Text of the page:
How much is too much?
While there’s no doubt exercise is beneficial for your health, you can get too much of a good thing. For example, moderate exercise decreases the risk of upper respiratory tract infections; but heavy physical training can increase the risk of catching colds and flu. When people exercise too hard or too often, pushing beyond the body’s ability to recover, they are said to be overtraining.
Are you overtraining?
If you suspect you are pushing yourself too hard, be alert to the warning signs. Fatigue, injury and staleness are most common. Lack of variety in training is another thing to look out for. It may help to get an objective assessment of your training schedule by a fitness expert. A doctor can also help to determine if the symptoms you are suffering are from too much exercise or from other causes.
The most effective treatment for overtraining is rest, and the longer that you have overtrained, the more rest you require. Start with three to five days and see if you feel refreshed. While it might seem difficult to take a break from your training schedule, stopping completely is the only way your body can recover both physically and mentally.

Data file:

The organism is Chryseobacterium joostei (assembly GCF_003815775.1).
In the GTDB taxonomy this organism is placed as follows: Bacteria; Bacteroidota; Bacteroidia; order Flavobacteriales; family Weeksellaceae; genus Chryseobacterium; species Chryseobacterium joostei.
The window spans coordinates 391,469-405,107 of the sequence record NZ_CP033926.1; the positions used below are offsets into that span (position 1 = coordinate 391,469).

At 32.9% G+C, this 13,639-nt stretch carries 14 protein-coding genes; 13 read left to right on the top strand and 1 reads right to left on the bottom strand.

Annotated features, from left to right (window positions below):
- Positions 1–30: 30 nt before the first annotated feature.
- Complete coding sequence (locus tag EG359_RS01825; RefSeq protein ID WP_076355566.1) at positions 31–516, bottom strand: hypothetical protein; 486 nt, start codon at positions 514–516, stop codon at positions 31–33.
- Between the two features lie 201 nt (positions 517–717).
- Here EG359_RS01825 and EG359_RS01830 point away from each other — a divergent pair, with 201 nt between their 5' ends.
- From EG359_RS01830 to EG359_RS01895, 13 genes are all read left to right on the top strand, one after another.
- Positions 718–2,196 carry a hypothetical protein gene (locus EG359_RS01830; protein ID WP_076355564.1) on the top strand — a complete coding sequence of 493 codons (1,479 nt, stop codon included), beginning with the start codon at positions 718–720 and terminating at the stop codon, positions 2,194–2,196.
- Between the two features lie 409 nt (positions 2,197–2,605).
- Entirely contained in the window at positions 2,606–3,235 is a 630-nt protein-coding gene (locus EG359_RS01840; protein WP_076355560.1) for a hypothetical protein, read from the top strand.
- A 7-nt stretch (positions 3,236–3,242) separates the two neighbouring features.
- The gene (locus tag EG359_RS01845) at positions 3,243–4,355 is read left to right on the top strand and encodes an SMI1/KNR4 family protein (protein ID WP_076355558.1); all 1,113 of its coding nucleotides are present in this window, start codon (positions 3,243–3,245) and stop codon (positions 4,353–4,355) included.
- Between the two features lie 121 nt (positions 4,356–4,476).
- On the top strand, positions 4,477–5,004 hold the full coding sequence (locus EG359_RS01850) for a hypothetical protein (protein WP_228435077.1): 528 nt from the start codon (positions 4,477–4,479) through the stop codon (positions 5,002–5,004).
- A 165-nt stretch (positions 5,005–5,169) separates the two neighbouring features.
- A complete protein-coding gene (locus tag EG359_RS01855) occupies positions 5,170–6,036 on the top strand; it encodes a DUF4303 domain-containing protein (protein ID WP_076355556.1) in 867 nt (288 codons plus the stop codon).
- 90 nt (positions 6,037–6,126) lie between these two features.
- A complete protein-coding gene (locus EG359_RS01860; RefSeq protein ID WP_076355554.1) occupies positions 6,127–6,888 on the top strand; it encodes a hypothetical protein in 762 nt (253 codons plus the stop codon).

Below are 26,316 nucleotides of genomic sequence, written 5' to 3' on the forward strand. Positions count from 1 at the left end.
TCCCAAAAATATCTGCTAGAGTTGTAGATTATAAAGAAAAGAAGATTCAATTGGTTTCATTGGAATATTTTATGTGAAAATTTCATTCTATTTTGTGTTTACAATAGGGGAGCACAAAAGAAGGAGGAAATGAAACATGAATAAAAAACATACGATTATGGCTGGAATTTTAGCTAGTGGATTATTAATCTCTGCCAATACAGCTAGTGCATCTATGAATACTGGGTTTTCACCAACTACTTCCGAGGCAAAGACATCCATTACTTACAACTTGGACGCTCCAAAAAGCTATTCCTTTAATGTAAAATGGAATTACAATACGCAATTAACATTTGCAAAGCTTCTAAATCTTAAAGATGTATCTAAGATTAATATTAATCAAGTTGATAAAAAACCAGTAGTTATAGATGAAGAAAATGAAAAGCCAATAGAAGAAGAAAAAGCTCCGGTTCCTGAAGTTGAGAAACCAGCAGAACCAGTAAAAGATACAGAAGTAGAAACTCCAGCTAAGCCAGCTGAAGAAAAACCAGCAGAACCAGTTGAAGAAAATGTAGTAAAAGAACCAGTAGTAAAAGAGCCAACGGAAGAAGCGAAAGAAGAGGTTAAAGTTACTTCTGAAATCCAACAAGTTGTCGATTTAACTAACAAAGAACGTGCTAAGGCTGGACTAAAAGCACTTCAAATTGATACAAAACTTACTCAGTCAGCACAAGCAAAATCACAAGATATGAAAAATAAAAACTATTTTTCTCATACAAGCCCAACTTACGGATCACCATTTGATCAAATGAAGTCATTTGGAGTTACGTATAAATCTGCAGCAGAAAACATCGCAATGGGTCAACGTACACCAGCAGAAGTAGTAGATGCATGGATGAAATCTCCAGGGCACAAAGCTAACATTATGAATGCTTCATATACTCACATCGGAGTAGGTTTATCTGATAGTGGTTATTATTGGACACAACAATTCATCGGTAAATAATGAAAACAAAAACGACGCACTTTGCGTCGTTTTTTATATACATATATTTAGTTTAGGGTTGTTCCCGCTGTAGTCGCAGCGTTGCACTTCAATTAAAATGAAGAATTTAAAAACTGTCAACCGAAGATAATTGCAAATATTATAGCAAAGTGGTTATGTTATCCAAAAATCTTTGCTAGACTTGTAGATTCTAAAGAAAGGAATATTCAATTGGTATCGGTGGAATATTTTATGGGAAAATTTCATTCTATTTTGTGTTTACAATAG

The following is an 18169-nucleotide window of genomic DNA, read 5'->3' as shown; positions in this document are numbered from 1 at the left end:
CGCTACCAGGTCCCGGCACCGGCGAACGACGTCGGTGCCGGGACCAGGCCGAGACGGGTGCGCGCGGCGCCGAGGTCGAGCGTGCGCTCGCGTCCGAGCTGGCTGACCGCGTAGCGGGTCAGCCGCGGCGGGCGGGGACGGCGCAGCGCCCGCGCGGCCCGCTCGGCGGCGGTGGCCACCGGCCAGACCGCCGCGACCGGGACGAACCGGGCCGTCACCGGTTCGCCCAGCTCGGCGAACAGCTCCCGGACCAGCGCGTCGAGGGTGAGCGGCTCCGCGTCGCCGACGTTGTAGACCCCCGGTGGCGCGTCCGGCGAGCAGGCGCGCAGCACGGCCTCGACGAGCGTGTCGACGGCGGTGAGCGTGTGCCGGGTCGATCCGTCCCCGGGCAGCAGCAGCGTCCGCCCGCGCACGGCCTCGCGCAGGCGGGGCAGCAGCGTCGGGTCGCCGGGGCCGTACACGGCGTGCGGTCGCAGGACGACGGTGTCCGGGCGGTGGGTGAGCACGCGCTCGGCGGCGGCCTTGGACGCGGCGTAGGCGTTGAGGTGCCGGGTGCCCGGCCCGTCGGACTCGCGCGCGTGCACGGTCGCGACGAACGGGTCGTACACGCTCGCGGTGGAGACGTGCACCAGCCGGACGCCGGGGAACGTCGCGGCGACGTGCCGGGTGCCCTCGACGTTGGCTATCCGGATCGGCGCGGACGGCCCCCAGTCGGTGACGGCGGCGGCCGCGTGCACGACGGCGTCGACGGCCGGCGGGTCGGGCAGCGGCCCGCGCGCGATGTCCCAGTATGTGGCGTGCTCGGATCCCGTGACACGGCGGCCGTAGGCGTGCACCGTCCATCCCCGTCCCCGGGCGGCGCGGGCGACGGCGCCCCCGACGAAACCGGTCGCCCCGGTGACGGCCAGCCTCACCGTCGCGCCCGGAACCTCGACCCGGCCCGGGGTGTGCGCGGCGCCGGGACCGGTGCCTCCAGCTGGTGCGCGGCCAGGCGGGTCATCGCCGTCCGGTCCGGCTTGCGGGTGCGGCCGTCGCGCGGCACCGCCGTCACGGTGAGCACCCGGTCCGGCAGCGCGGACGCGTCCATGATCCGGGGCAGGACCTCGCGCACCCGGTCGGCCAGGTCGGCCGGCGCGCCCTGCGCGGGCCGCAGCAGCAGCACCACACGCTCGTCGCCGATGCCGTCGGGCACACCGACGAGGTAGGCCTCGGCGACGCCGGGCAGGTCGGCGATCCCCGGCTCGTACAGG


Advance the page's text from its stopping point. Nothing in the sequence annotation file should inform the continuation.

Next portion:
Be sure to drink plenty of fluids, and eat a healthy, well balanced diet full of nutrient rich foods to supply all the vitamins and minerals you need for recovery.
And when you get back into training, add a little variety to your routine, and plan a routine that works different muscle groups on alternate days. This will also help to prevent boredom and staleness.
Wanring signs of overtraining
- Sleeping difficulty
- Sudden weight loss
- Reduced appetite
- Muscle pain and joint soreness
- Increased injuries or illness
- Reduction in performance
- Mood swings, irritability or depression
- Lack of energy or enthusiasm for sport
Strike a balance
While the dangers of being a couch potato are obvious, it’s important to ease yourself into an active lifestyle, otherwise you may be risking illness from overtraining. Allow yourself at least one or two rest days each week, and vary the type, intensity, frequency and duration of your activity. Try to include activities you enjoy to give initial encouragement and reinforcement and to prevent boredom over the long term.
Before you begin training
- Get medical clearance. If over 40, have a history of health problems or been inactive, see a doctor first.
- Go easy at the start. Avoid soreness by starting with a short, easy sessions of exercise; build up your duration and intensity gradually.
- Warm up and cool down. Follow a good warm up and cool down routine to prevent injuy, and chills.
- Get instruction. A doctor or ditness instructor can advise you on the best type of activities to suit your needs, such as heart health or fitness.
- Stop for pain or discomfort. Don’t push your body through pain. A little burn is good, but for the unfit, pain is a warning sign; stop immediately.
- Drink water. You are going to be sweating more, so drink a little more to replace lost fluids.